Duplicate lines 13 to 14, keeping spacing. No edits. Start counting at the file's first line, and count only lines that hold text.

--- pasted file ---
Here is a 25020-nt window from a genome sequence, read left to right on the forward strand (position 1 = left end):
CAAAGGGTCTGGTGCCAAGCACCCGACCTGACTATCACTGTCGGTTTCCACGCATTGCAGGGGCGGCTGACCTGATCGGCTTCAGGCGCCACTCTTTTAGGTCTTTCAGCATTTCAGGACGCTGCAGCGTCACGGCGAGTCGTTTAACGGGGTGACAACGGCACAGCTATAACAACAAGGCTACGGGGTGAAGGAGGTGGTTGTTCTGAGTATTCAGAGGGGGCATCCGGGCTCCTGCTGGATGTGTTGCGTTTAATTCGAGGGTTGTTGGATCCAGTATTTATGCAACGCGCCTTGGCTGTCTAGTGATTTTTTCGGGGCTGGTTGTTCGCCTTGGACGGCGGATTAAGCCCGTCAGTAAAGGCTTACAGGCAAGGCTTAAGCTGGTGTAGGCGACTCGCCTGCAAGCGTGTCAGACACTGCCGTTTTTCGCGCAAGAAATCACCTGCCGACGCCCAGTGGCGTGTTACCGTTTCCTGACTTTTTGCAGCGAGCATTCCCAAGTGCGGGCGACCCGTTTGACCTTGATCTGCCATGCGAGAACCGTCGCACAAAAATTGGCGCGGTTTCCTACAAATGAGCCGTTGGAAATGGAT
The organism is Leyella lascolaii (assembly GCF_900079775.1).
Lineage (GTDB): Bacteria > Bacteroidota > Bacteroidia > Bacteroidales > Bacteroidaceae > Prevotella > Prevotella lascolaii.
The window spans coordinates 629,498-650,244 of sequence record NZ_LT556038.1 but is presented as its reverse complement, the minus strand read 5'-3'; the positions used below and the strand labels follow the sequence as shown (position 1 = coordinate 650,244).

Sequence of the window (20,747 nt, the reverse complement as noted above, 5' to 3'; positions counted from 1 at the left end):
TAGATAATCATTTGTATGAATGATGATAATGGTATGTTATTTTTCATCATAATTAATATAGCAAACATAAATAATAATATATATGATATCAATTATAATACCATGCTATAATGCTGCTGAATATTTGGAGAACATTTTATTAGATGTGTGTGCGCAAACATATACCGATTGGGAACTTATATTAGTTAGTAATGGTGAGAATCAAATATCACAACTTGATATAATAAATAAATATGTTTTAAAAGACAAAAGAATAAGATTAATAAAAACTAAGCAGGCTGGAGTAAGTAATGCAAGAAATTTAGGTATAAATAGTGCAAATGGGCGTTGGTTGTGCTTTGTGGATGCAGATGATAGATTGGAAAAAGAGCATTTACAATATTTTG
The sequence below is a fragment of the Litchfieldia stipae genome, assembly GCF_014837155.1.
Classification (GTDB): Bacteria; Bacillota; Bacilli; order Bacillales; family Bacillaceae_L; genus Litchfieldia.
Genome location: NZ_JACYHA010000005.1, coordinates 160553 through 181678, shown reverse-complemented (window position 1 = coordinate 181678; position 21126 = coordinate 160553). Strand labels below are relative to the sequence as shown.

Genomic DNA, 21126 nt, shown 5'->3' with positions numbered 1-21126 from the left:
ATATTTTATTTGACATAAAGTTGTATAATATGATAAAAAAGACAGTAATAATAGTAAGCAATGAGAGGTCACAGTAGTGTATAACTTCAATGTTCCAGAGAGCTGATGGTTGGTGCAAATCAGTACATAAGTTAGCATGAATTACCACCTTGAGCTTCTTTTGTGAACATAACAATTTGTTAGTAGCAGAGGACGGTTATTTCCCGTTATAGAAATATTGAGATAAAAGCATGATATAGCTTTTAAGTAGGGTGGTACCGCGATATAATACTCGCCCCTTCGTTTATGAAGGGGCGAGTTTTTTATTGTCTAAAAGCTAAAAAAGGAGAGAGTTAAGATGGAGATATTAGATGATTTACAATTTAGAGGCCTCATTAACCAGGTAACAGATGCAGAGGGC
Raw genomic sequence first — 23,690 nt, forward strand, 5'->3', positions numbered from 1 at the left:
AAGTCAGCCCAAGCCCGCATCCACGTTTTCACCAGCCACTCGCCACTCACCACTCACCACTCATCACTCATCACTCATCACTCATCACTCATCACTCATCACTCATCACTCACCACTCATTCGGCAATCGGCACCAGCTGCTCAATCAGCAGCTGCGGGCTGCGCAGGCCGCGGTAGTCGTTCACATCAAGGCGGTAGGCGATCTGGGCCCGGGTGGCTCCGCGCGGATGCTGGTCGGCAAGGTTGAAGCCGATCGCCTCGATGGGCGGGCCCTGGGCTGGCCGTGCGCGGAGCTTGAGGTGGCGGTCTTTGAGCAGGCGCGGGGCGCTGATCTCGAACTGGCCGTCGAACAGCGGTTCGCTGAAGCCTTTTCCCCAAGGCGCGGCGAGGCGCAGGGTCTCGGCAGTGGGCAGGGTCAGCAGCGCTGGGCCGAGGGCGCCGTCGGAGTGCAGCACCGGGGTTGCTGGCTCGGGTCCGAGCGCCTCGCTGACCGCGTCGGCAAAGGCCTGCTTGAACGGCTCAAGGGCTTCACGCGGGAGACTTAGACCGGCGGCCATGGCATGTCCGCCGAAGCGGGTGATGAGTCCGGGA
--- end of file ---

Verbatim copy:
Raw genomic sequence first — 23,690 nt, forward strand, 5'->3', positions numbered from 1 at the left:
AAGTCAGCCCAAGCCCGCATCCACGTTTTCACCAGCCACTCGCCACTCACCACTCACCACTCATCACTCATCACTCATCACTCATCACTCATCACTCATCACTCATCACTCACCACTCATTCGGCAATCGGCACCAGCTGCTCAATCAGCAGCTGCGGGCTGCGCAGGCCGCGGTAGTCGTTCACATCAAGGCGGTAGGCGATCTGGGCCCGGGTGGCTCCGCGCGGATGCTGGTCGGCAAGGTTGAAGCCGATCGCCTCGATGGGCGGGCCCTGGGCTGGCCGTGCGCGGAGCTTGAGGTGGCGGTCTTTGAGCAGGCGCGGGGCGCTGATCTCGAACTGGCCGTCGAACAGCGGTTCGCTGAAGCCTTTTCCCCAAGGCGCGGCGAGGCGCAGGGTCTCGGCAGTGGGCAGGGTCAGCAGCGCTGGGCCGAGGGCGCCGTCGGAGTGCAGCACCGGGGTTGCTGGCTCGGGTCCGAGCGCCTCGCTGACCGCGTCGGCAAAGGCCTGCTTGAACGGCTCAAGGGCTTCACGCGGGAGACTTAGACCGGCGGCCATGGCATGTCCGCCGAAGCGGGTGATGAGTCCGGGA